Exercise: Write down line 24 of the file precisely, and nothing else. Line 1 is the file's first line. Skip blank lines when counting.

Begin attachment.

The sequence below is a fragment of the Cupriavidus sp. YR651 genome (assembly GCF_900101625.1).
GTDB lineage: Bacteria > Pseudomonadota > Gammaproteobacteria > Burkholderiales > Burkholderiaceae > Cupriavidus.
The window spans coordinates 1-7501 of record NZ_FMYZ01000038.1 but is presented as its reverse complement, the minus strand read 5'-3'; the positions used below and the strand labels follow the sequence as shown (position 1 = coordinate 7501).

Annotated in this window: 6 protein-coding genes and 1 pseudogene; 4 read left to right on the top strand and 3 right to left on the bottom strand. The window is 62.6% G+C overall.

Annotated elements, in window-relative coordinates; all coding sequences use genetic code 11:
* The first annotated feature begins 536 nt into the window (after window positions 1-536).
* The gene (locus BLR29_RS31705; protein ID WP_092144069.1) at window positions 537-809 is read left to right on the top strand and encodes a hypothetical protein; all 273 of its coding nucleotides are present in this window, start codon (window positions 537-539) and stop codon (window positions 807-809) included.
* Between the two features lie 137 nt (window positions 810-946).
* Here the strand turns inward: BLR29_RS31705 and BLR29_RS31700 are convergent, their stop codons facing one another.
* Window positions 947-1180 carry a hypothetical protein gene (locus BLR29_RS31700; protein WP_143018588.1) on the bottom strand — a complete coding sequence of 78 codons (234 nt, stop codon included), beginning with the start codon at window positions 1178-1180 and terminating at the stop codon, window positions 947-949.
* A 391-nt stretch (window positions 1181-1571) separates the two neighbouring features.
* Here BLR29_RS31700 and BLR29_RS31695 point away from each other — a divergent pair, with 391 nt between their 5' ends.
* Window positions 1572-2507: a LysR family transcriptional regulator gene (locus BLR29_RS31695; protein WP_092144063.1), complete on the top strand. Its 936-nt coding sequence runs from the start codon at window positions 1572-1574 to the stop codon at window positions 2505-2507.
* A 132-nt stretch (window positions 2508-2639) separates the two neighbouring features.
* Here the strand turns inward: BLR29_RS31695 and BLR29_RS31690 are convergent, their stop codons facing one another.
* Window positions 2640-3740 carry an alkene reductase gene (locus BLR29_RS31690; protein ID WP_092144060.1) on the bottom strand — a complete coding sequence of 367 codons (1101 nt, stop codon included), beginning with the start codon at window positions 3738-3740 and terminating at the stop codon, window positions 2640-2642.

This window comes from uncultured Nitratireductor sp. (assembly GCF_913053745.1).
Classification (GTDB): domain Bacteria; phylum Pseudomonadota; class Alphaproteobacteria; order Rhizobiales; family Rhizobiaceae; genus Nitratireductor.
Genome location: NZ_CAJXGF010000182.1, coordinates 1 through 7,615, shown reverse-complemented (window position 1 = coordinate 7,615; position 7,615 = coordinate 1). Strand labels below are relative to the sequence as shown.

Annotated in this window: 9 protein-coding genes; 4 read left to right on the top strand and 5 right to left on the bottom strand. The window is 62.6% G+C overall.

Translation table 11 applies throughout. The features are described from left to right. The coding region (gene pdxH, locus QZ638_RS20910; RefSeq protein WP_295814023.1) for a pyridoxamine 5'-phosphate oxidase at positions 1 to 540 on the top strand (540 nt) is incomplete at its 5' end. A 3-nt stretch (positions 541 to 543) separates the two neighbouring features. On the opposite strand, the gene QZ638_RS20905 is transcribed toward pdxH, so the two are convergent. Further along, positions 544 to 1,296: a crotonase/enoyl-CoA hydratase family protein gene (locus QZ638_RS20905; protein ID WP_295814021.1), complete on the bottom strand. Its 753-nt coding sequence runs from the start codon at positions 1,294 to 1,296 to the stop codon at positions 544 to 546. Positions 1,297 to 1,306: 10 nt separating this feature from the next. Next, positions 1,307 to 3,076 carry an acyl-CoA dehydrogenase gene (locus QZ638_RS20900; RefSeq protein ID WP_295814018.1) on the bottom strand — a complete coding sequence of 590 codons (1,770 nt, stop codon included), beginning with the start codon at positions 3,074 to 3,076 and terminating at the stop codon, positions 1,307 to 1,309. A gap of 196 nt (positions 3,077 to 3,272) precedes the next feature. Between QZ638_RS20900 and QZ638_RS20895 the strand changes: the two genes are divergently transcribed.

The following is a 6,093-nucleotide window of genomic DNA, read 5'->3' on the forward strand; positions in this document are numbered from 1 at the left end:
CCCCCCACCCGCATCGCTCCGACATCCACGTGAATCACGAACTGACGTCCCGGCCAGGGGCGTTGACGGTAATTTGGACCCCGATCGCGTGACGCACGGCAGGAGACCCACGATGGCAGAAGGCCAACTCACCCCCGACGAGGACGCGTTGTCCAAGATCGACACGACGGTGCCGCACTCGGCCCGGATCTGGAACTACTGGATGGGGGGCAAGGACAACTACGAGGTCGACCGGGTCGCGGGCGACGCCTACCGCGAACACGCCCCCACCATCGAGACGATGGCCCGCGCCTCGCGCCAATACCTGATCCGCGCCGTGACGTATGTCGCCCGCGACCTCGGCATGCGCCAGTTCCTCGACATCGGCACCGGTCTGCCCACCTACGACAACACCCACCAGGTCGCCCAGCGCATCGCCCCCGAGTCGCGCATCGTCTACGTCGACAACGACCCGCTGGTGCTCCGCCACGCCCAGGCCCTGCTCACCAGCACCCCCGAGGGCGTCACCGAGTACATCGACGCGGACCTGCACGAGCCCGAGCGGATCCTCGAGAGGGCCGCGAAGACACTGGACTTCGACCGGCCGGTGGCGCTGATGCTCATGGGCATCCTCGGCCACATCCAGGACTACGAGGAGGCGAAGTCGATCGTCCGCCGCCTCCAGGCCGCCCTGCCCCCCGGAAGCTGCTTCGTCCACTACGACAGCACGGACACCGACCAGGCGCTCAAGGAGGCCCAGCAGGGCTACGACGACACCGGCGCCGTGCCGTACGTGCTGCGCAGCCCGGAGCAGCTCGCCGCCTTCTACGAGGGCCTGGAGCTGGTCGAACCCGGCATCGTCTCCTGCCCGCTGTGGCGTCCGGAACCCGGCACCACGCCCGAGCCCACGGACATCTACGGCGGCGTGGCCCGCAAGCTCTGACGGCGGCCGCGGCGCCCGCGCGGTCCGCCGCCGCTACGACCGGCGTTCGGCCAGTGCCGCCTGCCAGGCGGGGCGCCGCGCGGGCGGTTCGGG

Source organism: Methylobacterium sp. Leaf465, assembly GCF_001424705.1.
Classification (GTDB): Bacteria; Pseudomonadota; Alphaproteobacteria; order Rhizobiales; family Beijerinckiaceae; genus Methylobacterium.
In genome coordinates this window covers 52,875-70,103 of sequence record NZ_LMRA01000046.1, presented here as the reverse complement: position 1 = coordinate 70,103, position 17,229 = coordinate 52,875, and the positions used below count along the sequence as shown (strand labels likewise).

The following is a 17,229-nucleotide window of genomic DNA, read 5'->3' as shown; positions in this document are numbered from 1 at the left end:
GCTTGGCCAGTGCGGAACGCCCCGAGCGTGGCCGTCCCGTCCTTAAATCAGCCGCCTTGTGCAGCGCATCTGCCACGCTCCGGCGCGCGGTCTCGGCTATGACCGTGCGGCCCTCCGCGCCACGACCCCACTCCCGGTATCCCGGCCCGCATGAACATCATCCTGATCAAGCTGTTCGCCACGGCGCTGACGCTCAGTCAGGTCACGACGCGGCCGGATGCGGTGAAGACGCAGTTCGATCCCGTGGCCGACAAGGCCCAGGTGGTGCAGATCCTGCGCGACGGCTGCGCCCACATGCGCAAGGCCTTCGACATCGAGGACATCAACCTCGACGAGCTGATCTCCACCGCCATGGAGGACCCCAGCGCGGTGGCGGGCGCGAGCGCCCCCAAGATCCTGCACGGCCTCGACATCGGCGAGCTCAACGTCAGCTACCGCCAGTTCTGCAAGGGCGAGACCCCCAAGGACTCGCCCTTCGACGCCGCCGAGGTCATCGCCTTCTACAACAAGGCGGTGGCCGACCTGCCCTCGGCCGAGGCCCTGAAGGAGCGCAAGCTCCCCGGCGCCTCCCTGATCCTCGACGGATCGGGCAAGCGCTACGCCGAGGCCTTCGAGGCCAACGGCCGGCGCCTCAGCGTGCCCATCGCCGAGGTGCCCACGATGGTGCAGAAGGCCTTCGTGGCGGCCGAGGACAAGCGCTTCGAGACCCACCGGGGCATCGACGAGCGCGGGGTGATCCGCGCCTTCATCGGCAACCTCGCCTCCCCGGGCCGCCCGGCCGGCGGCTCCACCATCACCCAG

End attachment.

Source organism: Methylobacterium sp. Leaf465, assembly GCF_001424705.1.